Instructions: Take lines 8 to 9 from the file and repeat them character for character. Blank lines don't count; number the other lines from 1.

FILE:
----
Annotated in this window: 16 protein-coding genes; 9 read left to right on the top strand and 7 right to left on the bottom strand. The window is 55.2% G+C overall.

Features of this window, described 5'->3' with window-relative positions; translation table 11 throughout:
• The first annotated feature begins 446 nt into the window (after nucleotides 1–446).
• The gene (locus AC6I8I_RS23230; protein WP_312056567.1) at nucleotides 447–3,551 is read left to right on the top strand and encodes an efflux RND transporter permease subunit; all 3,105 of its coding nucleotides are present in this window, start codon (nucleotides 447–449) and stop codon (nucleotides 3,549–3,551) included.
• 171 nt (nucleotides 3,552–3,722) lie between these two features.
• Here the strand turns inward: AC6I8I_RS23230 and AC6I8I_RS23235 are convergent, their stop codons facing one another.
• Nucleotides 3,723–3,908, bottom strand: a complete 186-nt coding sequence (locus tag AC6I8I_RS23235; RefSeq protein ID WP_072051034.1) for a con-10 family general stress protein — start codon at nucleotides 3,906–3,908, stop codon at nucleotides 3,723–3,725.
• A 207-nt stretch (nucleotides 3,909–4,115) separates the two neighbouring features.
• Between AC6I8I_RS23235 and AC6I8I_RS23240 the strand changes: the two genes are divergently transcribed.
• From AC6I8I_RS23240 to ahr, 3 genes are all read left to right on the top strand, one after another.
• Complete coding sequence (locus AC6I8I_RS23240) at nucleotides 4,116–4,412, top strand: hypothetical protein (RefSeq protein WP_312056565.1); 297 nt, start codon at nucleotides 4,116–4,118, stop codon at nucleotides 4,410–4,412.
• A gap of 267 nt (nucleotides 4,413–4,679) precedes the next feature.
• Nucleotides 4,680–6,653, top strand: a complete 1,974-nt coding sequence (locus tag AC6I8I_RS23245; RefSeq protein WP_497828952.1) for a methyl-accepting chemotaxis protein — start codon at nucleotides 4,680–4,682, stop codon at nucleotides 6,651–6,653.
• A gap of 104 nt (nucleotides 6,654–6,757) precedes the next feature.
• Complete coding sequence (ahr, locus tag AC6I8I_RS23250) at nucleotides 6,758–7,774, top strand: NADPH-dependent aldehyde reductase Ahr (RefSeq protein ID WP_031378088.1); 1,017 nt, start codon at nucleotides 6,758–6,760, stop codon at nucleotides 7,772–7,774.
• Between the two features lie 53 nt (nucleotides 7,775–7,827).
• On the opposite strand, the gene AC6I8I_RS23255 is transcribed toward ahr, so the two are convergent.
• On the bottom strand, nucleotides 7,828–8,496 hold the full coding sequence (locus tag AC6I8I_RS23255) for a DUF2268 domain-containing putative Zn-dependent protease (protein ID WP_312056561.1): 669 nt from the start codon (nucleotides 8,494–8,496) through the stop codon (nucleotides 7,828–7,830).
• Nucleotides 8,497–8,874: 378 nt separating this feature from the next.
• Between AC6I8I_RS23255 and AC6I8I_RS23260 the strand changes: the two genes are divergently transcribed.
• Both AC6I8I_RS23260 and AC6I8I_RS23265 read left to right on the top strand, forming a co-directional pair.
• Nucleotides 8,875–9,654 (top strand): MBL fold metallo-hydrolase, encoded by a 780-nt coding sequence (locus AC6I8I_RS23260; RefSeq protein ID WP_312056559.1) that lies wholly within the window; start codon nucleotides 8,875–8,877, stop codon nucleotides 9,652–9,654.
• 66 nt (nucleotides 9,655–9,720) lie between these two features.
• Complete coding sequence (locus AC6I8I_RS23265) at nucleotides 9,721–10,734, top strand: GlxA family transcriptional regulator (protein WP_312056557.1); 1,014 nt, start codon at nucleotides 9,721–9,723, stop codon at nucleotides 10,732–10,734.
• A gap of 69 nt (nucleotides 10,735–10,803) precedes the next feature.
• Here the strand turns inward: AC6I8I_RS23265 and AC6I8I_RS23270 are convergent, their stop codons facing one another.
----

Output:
• A 207-nt stretch (nucleotides 3,909–4,115) separates the two neighbouring features.
• Between AC6I8I_RS23235 and AC6I8I_RS23240 the strand changes: the two genes are divergently transcribed.